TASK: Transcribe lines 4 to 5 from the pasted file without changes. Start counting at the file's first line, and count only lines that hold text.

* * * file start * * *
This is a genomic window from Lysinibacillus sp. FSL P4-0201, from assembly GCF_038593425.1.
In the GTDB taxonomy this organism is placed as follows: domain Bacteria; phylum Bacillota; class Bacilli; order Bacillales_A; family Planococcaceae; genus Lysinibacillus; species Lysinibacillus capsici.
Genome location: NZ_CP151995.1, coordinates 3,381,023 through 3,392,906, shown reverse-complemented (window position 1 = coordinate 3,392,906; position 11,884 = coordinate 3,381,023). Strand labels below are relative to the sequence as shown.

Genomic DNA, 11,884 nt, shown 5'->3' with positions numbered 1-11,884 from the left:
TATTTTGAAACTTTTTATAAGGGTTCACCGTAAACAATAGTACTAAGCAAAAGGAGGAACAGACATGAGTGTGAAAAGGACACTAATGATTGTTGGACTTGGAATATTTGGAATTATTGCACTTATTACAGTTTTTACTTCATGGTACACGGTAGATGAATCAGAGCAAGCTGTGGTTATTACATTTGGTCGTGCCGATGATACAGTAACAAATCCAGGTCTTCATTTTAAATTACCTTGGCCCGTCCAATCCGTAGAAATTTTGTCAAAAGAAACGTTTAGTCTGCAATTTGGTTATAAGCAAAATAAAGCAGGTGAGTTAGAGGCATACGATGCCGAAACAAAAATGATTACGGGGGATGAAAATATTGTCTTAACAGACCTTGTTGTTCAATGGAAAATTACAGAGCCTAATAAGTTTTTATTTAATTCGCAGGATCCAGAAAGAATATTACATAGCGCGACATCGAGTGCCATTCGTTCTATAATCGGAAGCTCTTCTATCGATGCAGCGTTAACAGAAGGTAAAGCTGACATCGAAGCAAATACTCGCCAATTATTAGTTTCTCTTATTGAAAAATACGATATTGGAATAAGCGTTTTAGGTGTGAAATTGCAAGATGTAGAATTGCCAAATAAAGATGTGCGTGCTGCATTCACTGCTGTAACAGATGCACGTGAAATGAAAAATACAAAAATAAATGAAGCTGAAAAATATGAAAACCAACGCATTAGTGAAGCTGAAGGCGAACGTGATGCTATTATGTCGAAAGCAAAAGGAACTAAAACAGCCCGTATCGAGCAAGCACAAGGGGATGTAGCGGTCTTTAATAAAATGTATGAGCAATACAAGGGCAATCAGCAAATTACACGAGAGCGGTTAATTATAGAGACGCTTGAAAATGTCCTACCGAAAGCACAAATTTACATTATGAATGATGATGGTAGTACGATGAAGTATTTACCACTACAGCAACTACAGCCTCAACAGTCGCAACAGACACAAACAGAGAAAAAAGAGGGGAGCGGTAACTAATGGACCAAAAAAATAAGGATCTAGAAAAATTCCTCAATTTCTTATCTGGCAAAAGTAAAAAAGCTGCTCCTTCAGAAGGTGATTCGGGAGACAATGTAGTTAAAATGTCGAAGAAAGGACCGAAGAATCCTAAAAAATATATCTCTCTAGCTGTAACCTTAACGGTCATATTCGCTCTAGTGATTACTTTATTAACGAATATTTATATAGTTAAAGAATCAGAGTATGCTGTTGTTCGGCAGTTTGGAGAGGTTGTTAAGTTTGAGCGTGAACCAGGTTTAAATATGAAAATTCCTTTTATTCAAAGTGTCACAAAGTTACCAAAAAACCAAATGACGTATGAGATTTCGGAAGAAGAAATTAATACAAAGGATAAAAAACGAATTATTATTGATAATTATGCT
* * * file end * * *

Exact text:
Genomic DNA, 11,884 nt, shown 5'->3' with positions numbered 1-11,884 from the left:
TATTTTGAAACTTTTTATAAGGGTTCACCGTAAACAATAGTACTAAGCAAAAGGAGGAACAGACATGAGTGTGAAAAGGACACTAATGATTGTTGGACTTGGAATATTTGGAATTATTGCACTTATTACAGTTTTTACTTCATGGTACACGGTAGATGAATCAGAGCAAGCTGTGGTTATTACATTTGGTCGTGCCGATGATACAGTAACAAATCCAGGTCTTCATTTTAAATTACCTTGGCCCGTCCAATCCGTAGAAATTTTGTCAAAAGAAACGTTTAGTCTGCAATTTGGTTATAAGCAAAATAAAGCAGGTGAGTTAGAGGCATACGATGCCGAAACAAAAATGATTACGGGGGATGAAAATATTGTCTTAACAGACCTTGTTGTTCAATGGAAAATTACAGAGCCTAATAAGTTTTTATTTAATTCGCAGGATCCAGAAAGAATATTACATAGCGCGACATCGAGTGCCATTCGTTCTATAATCGGAAGCTCTTCTATCGATGCAGCGTTAACAGAAGGTAAAGCTGACATCGAAGCAAATACTCGCCAATTATTAGTTTCTCTTATTGAAAAATACGATATTGGAATAAGCGTTTTAGGTGTGAAATTGCAAGATGTAGAATTGCCAAATAAAGATGTGCGTGCTGCATTCACTGCTGTAACAGATGCACGTGAAATGAAAAATACAAAAATAAATGAAGCTGAAAAATATGAAAACCAACGCATTAGTGAAGCTGAAGGCGAACGTGATGCTATTATGTCGAAAGCAAAAGGAACTAAAACAGCCCGTATCGAGCAAGCACAAGGGGATGTAGCGGTCTTTAATAAAATGTATGAGCAATACAAGGGCAATCAGCAAATTACACGAGAGCGGTTAATTATAGAGACGCTTGAAAATGTCCTACCGAAAGCACAAATTTACATTATGAATGATGATGGTAGTACGATGAAGTATTTACCACTACAGCAACTACAGCCTCAACAGTCGCAACAGACACAAACAGAGAAAAAAGAGGGGAGCGGTAACTAATGGACCAAAAAAATAAGGATCTAGAAAAATTCCTCAATTTCTTATCTGGCAAAAGTAAAAAAGCTGCTCCTTCAGAAGGTGATTCGGGAGACAATGTAGTTAAAATGTCGAAGAAAGGACCGAAGAATCCTAAAAAATATATCTCTCTAGCTGTAACCTTAACGGTCATATTCGCTCTAGTGATTACTTTATTAACGAATATTTATATAGTTAAAGAATCAGAGTATGCTGTTGTTCGGCAGTTTGGAGAGGTTGTTAAGTTTGAGCGTGAACCAGGTTTAAATATGAAAATTCCTTTTATTCAAAGTGTCACAAAGTTACCAAAAAACCAAATGACGTATGAGATTTCGGAAGAAGAAATTAATACAAAGGATAAAAAACGAATTATTATTGATAATTATGCT